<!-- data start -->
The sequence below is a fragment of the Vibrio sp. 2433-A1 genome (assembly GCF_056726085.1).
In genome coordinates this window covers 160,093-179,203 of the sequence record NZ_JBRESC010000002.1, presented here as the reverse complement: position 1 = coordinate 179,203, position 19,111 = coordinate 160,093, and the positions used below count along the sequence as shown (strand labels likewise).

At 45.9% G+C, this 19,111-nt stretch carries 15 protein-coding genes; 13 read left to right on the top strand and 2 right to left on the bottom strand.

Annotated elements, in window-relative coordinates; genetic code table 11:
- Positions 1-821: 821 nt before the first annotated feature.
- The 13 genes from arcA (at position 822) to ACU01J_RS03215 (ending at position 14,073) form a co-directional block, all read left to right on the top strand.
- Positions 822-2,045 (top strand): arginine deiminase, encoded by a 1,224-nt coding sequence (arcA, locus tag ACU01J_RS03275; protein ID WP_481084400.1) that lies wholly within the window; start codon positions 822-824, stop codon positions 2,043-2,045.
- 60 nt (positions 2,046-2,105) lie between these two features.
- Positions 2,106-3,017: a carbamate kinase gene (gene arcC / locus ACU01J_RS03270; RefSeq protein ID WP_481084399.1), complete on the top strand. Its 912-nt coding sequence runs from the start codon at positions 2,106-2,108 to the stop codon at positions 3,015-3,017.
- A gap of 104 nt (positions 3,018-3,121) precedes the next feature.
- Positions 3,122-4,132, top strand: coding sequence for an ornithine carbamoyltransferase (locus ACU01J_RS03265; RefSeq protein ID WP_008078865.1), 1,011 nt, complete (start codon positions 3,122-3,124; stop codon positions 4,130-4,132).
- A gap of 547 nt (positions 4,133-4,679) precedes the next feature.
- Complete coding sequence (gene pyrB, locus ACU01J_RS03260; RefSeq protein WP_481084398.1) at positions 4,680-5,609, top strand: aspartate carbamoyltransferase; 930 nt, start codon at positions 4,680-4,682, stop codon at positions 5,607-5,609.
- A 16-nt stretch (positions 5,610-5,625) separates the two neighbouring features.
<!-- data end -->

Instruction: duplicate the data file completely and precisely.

The sequence below is a fragment of the Vibrio sp. 2433-A1 genome (assembly GCF_056726085.1).
In genome coordinates this window covers 160,093-179,203 of the sequence record NZ_JBRESC010000002.1, presented here as the reverse complement: position 1 = coordinate 179,203, position 19,111 = coordinate 160,093, and the positions used below count along the sequence as shown (strand labels likewise).

At 45.9% G+C, this 19,111-nt stretch carries 15 protein-coding genes; 13 read left to right on the top strand and 2 right to left on the bottom strand.

Annotated elements, in window-relative coordinates; genetic code table 11:
- Positions 1-821: 821 nt before the first annotated feature.
- The 13 genes from arcA (at position 822) to ACU01J_RS03215 (ending at position 14,073) form a co-directional block, all read left to right on the top strand.
- Positions 822-2,045 (top strand): arginine deiminase, encoded by a 1,224-nt coding sequence (arcA, locus tag ACU01J_RS03275; protein ID WP_481084400.1) that lies wholly within the window; start codon positions 822-824, stop codon positions 2,043-2,045.
- 60 nt (positions 2,046-2,105) lie between these two features.
- Positions 2,106-3,017: a carbamate kinase gene (gene arcC / locus ACU01J_RS03270; RefSeq protein ID WP_481084399.1), complete on the top strand. Its 912-nt coding sequence runs from the start codon at positions 2,106-2,108 to the stop codon at positions 3,015-3,017.
- A gap of 104 nt (positions 3,018-3,121) precedes the next feature.
- Positions 3,122-4,132, top strand: coding sequence for an ornithine carbamoyltransferase (locus ACU01J_RS03265; RefSeq protein ID WP_008078865.1), 1,011 nt, complete (start codon positions 3,122-3,124; stop codon positions 4,130-4,132).
- A gap of 547 nt (positions 4,133-4,679) precedes the next feature.
- Complete coding sequence (gene pyrB, locus ACU01J_RS03260; RefSeq protein WP_481084398.1) at positions 4,680-5,609, top strand: aspartate carbamoyltransferase; 930 nt, start codon at positions 4,680-4,682, stop codon at positions 5,607-5,609.
- A 16-nt stretch (positions 5,610-5,625) separates the two neighbouring features.